Why you should consider making January a ‘no buy’ month

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Why you should consider making January a ‘no buy’ month
Image Credit: Steven Depolo / Flickr
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January 1st is an opportunity for a clean slate, and for most people that means the traditional New Year’s resolution to eat less, exercise more and get organized. 

But if you’re a Clark Howard fan, your resolutions likely lean towards a financial theme such as ‘save more and spend less’ — as Clark’s famous motto begins.

However, for a growing number of Americans, this vague goal is simply not enough. Enter the wildly popular No Buy January, which is sweeping across the blogosphere.

No Buy January resolutions go by a number of different names such as Uber Frugal Month, Fiscal Fast or January Money Diet, but the idea is the same. Spend the month of January buying just the absolute essentials.

Yes, you can buy food, medication and pay your bills, but gone are restaurant meals, recreational shopping and all those pick-me-up lattés. You’re also encouraged to take a look at what you consider ‘essential’ and trim that down as well.

Read more: A monthly New Year’s plan to declutter your home

A look at No Buy January

The popular Frugalwoods.com blog has signed up thousands of readers for their Uber Frugal Month, which challenges readers to:

  1. Examine all of your spending.
  2. Categorize mandatory vs. discretionary expenses.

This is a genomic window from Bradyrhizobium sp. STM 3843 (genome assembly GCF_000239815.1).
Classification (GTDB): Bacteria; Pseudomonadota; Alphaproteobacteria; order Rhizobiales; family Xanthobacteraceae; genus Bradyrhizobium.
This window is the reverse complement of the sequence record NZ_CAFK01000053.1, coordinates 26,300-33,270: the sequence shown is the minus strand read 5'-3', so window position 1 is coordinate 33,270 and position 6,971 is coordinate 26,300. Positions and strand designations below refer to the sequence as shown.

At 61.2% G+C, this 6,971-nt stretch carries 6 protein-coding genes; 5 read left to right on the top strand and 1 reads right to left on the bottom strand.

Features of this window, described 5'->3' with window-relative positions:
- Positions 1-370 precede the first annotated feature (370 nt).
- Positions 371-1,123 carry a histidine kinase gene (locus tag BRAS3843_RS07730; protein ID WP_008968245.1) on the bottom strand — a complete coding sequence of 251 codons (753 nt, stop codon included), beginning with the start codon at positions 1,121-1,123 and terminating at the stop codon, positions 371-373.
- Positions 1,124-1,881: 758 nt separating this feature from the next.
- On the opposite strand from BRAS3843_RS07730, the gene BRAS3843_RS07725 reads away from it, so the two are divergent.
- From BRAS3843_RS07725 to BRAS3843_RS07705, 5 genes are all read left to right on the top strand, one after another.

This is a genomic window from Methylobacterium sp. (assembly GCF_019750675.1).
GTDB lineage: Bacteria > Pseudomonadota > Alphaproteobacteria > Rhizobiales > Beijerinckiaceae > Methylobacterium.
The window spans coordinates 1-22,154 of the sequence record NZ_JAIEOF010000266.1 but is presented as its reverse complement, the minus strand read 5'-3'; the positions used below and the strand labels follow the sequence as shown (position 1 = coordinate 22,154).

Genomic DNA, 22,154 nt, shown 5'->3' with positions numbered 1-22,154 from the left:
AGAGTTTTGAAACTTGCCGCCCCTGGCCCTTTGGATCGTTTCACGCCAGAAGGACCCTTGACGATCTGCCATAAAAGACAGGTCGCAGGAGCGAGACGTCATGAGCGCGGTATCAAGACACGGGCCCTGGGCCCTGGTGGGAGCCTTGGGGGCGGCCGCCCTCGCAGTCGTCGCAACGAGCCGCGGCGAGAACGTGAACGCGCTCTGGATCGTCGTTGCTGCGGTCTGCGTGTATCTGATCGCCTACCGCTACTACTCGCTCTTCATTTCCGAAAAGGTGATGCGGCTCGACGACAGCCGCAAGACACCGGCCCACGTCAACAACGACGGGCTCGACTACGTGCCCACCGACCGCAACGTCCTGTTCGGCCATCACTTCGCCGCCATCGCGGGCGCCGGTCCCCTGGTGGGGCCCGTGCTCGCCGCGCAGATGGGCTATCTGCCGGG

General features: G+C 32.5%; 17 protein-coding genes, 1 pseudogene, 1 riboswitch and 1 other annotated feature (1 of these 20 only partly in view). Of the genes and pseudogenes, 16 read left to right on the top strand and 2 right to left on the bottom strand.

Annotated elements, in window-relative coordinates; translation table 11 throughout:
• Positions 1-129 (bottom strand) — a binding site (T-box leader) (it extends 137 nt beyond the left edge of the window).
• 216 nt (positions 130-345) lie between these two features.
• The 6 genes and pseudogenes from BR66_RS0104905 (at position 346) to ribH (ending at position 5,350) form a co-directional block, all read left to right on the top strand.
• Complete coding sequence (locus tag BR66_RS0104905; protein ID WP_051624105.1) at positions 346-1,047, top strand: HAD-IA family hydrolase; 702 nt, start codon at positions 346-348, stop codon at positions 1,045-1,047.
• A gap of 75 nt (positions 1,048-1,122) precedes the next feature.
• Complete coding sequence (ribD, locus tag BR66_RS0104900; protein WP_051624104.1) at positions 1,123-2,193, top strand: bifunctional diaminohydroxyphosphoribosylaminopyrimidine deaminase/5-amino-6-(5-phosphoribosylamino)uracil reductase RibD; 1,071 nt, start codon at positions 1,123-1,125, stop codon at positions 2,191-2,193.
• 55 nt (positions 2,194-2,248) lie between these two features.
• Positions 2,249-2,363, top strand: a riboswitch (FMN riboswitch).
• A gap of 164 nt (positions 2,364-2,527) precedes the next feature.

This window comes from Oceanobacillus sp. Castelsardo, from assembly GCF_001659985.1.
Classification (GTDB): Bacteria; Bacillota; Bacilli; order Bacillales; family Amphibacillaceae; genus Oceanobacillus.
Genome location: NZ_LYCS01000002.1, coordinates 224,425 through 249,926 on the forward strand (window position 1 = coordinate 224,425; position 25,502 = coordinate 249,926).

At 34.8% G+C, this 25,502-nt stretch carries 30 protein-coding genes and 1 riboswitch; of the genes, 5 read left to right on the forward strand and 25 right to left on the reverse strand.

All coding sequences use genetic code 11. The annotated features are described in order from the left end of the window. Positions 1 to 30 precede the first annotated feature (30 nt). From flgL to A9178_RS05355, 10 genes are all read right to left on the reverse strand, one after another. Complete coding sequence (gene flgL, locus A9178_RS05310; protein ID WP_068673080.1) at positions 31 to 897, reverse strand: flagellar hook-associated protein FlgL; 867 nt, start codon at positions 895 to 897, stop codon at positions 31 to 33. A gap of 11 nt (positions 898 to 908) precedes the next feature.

3. Identify areas where you can reduce or eliminate spending  – and then do it!
  4. Go as frugal as you possibly can for one whole entire month.
  5. At the end of the month, identify what level of frugality is feasible for YOU to embrace for the long haul.

FrugalBeautiful.com adds in to ‘declutter, donate and repurpose,’ which brings in all those who resolve to organize their way through 2017.

When asked if they were participating in a no-spend January challenge, members of The Non-Consumer Advocate Facebook group answered in the affirmative.

  • ‘YES! My second year. This year I am focusing on eating food already in the house, and no clothes, accessories, or etc. And I am not stocking up in advance — just drawing down overstocks and not extras’
  • ‘I am keeping it to using what we have in our pantry and deep freezer. I will need to get staples like milk, bread, eggs but I have a grocery gift card I can use. Will use time to declutter and sell some unneeded things. I also plan to catch up on reading some library books, go on long walks with hubby, watch library-rented movies, make cookies with frozen dough, or play board games with kids.’
  • ‘Packing lunches, no coffee out, only going to free activities if near. Game nights and movie nights at home with popcorn and fudge instead of going out. No clothes or anything else bought except for necessities, but I think I will have everything bought in this last grocery trip to cover what we will need for the month.’

Despite any and all best intentions, December is a challenging month to stay on budget, which is why devoting January to extreme frugality holds such timely appeal. A detox from gluttonous holiday overspending in the name of financial stability.

Want to join the No Buy January movement but don’t know where to start? You can always sign up for The Frugalwood’s Uber Frugal Month email a day for ideas and inspiration.

Read more: 11 things to do in January to get your money on track

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Katy Wolk-Stanley About the author:
Katy Wolk-Stanley, a.k.a. The Non-Consumer Advocate is a Portland, Oregon based RN and writer who describes herself as a utility bill scholar, library patron, laundry-hanger-upper and teenage boy wrangler. She’s been featured on The Today Show, The NY Times and The National Enquirer.
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